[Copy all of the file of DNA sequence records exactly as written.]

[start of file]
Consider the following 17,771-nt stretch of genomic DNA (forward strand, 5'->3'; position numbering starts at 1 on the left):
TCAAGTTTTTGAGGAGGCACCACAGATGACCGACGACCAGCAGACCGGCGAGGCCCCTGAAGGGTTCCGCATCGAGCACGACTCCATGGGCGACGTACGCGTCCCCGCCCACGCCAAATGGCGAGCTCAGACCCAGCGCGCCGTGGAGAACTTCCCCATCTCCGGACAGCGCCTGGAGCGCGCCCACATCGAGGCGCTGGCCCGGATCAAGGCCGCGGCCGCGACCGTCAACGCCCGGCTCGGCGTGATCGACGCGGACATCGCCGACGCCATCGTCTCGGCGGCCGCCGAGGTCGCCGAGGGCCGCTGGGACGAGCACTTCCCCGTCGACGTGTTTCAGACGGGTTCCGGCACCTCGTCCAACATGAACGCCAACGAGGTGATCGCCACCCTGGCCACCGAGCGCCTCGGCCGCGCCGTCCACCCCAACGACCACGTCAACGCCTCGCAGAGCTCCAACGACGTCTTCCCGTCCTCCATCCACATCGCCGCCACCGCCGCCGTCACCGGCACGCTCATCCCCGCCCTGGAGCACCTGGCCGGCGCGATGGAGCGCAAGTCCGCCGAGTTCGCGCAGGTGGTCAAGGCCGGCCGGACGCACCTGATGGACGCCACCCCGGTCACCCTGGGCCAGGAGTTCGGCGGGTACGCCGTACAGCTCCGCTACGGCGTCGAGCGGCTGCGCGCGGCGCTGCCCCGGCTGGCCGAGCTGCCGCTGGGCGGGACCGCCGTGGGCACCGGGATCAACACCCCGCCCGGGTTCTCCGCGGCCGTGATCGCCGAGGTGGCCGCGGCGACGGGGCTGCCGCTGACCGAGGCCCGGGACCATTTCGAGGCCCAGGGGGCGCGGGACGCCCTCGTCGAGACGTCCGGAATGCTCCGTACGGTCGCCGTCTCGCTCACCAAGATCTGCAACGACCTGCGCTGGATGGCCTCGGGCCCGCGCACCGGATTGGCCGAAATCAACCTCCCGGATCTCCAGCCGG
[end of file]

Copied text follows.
Consider the following 17,771-nt stretch of genomic DNA (forward strand, 5'->3'; position numbering starts at 1 on the left):
TCAAGTTTTTGAGGAGGCACCACAGATGACCGACGACCAGCAGACCGGCGAGGCCCCTGAAGGGTTCCGCATCGAGCACGACTCCATGGGCGACGTACGCGTCCCCGCCCACGCCAAATGGCGAGCTCAGACCCAGCGCGCCGTGGAGAACTTCCCCATCTCCGGACAGCGCCTGGAGCGCGCCCACATCGAGGCGCTGGCCCGGATCAAGGCCGCGGCCGCGACCGTCAACGCCCGGCTCGGCGTGATCGACGCGGACATCGCCGACGCCATCGTCTCGGCGGCCGCCGAGGTCGCCGAGGGCCGCTGGGACGAGCACTTCCCCGTCGACGTGTTTCAGACGGGTTCCGGCACCTCGTCCAACATGAACGCCAACGAGGTGATCGCCACCCTGGCCACCGAGCGCCTCGGCCGCGCCGTCCACCCCAACGACCACGTCAACGCCTCGCAGAGCTCCAACGACGTCTTCCCGTCCTCCATCCACATCGCCGCCACCGCCGCCGTCACCGGCACGCTCATCCCCGCCCTGGAGCACCTGGCCGGCGCGATGGAGCGCAAGTCCGCCGAGTTCGCGCAGGTGGTCAAGGCCGGCCGGACGCACCTGATGGACGCCACCCCGGTCACCCTGGGCCAGGAGTTCGGCGGGTACGCCGTACAGCTCCGCTACGGCGTCGAGCGGCTGCGCGCGGCGCTGCCCCGGCTGGCCGAGCTGCCGCTGGGCGGGACCGCCGTGGGCACCGGGATCAACACCCCGCCCGGGTTCTCCGCGGCCGTGATCGCCGAGGTGGCCGCGGCGACGGGGCTGCCGCTGACCGAGGCCCGGGACCATTTCGAGGCCCAGGGGGCGCGGGACGCCCTCGTCGAGACGTCCGGAATGCTCCGTACGGTCGCCGTCTCGCTCACCAAGATCTGCAACGACCTGCGCTGGATGGCCTCGGGCCCGCGCACCGGATTGGCCGAAATCAACCTCCCGGATCTCCAGCCGG